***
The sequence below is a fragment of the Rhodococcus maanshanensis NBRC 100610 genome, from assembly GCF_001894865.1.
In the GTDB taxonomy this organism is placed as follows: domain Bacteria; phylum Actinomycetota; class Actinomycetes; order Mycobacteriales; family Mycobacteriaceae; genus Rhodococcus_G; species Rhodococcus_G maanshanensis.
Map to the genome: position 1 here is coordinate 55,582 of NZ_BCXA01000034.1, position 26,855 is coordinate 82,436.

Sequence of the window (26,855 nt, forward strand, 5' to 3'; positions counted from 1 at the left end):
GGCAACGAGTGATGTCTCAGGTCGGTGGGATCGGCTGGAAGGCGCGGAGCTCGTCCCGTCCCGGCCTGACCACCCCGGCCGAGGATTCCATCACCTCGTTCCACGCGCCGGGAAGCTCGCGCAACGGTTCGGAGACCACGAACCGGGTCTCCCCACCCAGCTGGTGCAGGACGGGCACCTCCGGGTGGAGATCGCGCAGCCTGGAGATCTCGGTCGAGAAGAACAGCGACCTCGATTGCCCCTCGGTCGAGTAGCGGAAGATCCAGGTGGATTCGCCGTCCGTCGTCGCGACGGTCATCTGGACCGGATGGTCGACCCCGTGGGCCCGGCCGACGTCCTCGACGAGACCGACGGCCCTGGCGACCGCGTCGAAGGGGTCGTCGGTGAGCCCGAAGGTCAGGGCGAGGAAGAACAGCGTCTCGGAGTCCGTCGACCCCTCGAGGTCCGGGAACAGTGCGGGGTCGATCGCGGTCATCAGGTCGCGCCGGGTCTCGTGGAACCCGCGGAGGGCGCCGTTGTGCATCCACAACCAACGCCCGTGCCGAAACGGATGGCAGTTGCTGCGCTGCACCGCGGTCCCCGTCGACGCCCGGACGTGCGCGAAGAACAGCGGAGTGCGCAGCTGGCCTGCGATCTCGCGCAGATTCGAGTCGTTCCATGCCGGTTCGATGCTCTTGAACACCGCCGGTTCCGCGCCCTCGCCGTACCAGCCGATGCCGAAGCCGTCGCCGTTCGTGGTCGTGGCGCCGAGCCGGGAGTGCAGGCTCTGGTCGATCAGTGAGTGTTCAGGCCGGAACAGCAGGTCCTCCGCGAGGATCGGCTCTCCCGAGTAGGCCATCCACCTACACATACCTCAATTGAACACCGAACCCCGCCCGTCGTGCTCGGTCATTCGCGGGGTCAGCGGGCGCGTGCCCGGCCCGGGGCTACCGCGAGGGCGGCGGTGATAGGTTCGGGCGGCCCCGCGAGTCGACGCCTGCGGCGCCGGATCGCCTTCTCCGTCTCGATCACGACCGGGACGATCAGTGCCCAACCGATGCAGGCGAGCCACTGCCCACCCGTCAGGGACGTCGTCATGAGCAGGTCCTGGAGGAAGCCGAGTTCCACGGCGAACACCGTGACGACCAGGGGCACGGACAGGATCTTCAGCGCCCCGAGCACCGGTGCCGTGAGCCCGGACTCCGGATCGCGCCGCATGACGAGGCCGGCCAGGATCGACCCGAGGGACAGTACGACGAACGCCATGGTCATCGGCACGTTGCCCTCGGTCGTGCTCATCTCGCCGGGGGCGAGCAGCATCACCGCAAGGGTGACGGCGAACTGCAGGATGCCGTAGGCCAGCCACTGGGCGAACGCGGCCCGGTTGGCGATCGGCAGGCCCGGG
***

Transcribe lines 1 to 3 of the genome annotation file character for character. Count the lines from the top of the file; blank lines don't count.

The sequence below is a fragment of the Rhodococcus maanshanensis NBRC 100610 genome, from assembly GCF_001894865.1.
In the GTDB taxonomy this organism is placed as follows: domain Bacteria; phylum Actinomycetota; class Actinomycetes; order Mycobacteriales; family Mycobacteriaceae; genus Rhodococcus_G; species Rhodococcus_G maanshanensis.
Map to the genome: position 1 here is coordinate 55,582 of NZ_BCXA01000034.1, position 26,855 is coordinate 82,436.